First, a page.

Plaintiff appeals from a judgment of dismissal entered by the trial court upon the ground that her complaint was not filed within the two-year period of the statute of limitations, N.J.S. 2A:14-2.
Plaintiff was injured on February 1, 1966, allegedly because of a negligent condition existing on defendant's premises. Her complaint was mailed from Hackensack to the Clerk of the Superior Court at Trenton on Monday, January 29, 1968, at 5 P.M. A check to cover the filing fee was enclosed. The complaint was received and stamped by the Clerk as "filed Feb. 2, 1968," a Friday.
Defendant answered the complaint, pleaded the statute of limitations and moved for a judgment on the pleadings in that the complaint was not filed within the time provided for by the statute, N.J.S. 2A:14-2. This motion was granted and an order was entered dismissing the complaint.
Plaintiff first contends that the complaint was "in fact" filed within the statute of limitations. In offering this contention plaintiff concedes that in computing the time
Plaintiff next contends that since the complaint was mailed well within the statute of limitations it should be considered as filed within that period. She also argues that equity and justice require that she should not be barred under the statute of limitations where mail should arrive within time in the ordinary course of business but for some unexplained reason does not. We find both of these contentions to be without merit.
A civil action is commenced by filing the complaint with the court. R.R. 4:3-1. This is accomplished by filing the original and a copy thereof with the Clerk of the Superior Court or, in the alternative, with a judge who "shall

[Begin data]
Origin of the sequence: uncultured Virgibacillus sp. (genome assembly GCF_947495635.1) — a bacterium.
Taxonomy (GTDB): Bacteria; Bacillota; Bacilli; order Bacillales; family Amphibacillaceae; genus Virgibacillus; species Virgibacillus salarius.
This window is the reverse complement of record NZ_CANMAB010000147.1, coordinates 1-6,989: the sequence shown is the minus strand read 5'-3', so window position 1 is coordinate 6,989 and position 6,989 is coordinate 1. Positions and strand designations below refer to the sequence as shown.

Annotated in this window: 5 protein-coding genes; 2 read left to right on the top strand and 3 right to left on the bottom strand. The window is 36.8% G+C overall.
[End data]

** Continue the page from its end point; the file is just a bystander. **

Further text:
Gervolino v. Porter, 75 N.J.Super. 246 (App. Div. 1962), is inapposite. That case involved the giving of a statutory notice of intention to make a claim to the Unsatisfied Claim and Judgment Fund Board, which board has only one State office. The reasoning of that case is not applicable to the situation here present. Plaintiff could, without any serious hardship, have personally filed the complaint with a Superior Court judge in her area before February 2 and thus completely avoided the possibility of a late filing.
Statutes of limitations embody important public policy considerations in that they stimulate activity and punish negligence and promote repose by giving security and stability to human affairs. Kyle v. Green Acres at Verona, Inc. 44 N.J. 100, 108 (1965). They are intended to run against those who are neglectful of their rights and who fail to use reasonable and proper diligence in the enforcement thereof. Ibid.
Plaintiff waited until four days before the expiration of the two-year limitation period before attempting to file her complaint. Due diligence would have required her either to have filed it directly with a Superior Court judge in her area or to have had it personally delivered to the clerk for filing. Since she chose to mail it to the clerk, reasonable diligence would require that she should have promptly inquired of the clerk to ascertain whether the complaint had been received. This she did not do. Under these circumstances, the risk of a delay in the mail is her own. We therefore conclude that she has not demonstrated any equity in her favor, assuming that equitable considerations could appropriately enter into our considerations.